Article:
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Title: Behavioural and physiological differences in the motor systems of solitarious and gregarious locusts
Author: Blackburn, L.
Awarding Body: University of Cambridge
Current Institution: University of Cambridge
Date of Award: 2006
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There are differences in the walking behaviour of solitarious and gregarious locusts. Gregarious locusts walk 2.5 times faster; steps are longer and higher; the excursion of the femoro-tibial angle of the hind leg is larger; the body is held up and at an angle off the floor and the antennae are held up. Solitarious locusts hold the thorax and abdomen close to and parallel with the ground and hold the antennae down. There are also differences in the firing rate of the slow extensor tibiae motor neuron (SETi) in response to simulated flexion and extension of the leg, achieved by the controlled movement of the apodeme of the femoral chordotonal organ, a proprioceptor that monitors the movement of the leg around the femoro-tibial joint. At all simulated leg angles, the firing rate of SETi is higher in solitarious locusts than in gregarious. Muscle forces of the extensor tibiae (ETi) muscle of the hind leg were measured in response to extracellular stimulation of SETi and the fast extensor tibiae motor neuron (FETi) of the muscle. When SETi is stimulated at 1 Hz, the ETi of gregarious locusts produces twitches that are 3 times the amplitude, and that contract and relax faster than in solitarious. From 7 Hz to 50 Hz there no difference in the amplitude of contradictions produced. Solitarious locusts maintain greater catch tension in the presence of the neuromodulator octopamine, which otherwise potentiates twitch tension and increases the rate of contraction and relaxation of muscle contractions in both phases. When FETi is stimulated at 50 Hz for 10 seconds, there is a decline in tetanus of 32% over the stimulation period in solitarious locusts but 66% in gregarious. Spikes in FETi elicit excitatory post synaptic potentials (EPSPs) in F1Ti motor neurons (Hoyle and Burrows, 1973). The relationship between FETi and FlTi motor neurons was examined using double intracellular recording. At stimulation of 0.5-2 Hz, antidromically induced FETi spikes in solitarious locusts cause a greater degree of depression of flexor EPSPs than in gregarious. At 5-20 Hz there is no difference in EPSP depression, for example 20 Hz depression reaches 20% original amplitude in both phases after a stimulus train of 10 pulses. At all frequencies EPSP amplitude recovers less well in solitarious locusts. When a single stimulus pulse is given 10 seconds after the stimulus train at 20 Hz, EPSP amplitude in gregarious locusts recovers to 76% original height, but only to 63% in solitarious. Firing patterns recorded in FETi and flexors during kicking in solitarious show some similarities and some differences to those previously obtained in gregarious locusts.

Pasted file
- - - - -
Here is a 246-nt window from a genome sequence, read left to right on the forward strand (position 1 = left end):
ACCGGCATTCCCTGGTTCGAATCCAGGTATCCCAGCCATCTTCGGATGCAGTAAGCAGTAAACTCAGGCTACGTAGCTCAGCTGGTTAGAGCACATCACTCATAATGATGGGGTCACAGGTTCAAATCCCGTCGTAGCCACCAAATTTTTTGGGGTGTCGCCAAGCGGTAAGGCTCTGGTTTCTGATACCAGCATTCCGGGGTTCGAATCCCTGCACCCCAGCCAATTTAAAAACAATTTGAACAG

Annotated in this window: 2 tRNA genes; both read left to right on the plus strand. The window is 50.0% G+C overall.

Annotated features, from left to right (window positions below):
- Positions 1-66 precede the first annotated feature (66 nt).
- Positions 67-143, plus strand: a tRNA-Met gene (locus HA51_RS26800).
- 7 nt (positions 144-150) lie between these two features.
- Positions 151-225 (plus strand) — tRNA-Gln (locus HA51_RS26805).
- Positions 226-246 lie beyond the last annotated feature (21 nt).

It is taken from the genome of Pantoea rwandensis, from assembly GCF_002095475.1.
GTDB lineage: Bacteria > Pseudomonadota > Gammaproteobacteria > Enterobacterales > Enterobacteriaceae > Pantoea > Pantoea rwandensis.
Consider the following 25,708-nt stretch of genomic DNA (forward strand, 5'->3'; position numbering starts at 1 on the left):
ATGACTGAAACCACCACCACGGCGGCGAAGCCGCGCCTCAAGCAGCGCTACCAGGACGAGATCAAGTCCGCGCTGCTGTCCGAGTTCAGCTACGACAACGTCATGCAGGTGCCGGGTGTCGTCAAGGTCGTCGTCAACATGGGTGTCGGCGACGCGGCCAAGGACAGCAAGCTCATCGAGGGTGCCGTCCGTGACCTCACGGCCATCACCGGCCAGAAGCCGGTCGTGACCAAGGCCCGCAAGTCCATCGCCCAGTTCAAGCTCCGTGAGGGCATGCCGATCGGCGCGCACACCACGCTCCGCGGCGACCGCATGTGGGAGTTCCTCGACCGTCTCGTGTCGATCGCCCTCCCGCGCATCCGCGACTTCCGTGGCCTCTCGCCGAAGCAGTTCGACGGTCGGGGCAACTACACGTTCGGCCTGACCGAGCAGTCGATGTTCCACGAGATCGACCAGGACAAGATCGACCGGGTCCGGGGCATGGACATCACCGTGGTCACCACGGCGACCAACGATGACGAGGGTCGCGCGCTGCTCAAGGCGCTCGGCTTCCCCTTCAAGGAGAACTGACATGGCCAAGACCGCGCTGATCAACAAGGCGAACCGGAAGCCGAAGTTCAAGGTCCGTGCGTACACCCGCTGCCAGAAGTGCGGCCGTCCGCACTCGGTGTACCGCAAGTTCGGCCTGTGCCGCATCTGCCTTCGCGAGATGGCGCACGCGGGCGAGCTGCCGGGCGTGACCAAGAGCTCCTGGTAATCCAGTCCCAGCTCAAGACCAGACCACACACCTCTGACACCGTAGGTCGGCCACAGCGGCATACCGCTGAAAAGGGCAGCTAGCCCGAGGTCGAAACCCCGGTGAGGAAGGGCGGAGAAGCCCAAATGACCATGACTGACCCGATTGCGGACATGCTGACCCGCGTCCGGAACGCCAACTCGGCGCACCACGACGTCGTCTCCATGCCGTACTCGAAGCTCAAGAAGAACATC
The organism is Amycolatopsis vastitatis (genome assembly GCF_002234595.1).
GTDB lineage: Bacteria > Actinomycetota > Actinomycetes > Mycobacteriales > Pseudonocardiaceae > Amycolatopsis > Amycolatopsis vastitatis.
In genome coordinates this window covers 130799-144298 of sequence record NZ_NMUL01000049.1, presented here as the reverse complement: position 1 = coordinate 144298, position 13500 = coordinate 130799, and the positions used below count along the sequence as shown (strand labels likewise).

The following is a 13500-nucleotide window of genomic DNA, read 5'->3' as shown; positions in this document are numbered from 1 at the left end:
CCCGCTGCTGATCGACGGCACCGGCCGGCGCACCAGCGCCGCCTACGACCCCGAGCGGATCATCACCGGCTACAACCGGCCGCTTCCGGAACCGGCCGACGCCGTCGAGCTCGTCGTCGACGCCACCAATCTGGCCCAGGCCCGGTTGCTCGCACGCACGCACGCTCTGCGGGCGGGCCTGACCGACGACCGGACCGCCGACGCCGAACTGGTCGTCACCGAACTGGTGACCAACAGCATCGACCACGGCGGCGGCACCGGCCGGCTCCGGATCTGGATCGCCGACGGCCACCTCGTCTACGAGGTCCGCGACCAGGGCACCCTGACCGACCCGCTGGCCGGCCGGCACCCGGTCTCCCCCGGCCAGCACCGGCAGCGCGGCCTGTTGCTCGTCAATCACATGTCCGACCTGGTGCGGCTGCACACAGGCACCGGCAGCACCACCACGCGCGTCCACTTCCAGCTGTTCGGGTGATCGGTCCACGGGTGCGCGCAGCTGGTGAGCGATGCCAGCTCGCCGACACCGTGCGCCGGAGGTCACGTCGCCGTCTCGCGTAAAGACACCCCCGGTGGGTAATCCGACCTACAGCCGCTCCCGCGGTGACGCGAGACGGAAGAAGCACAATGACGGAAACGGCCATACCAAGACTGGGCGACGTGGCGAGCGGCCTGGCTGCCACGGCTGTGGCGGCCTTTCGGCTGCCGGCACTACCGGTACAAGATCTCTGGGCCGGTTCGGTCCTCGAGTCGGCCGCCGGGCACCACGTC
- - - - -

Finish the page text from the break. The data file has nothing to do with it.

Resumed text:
Supervisor: Not available Sponsor: Not available
Qualification Name: Thesis (Ph.D.) Qualification Level: Doctoral
EThOS ID:  DOI: Not available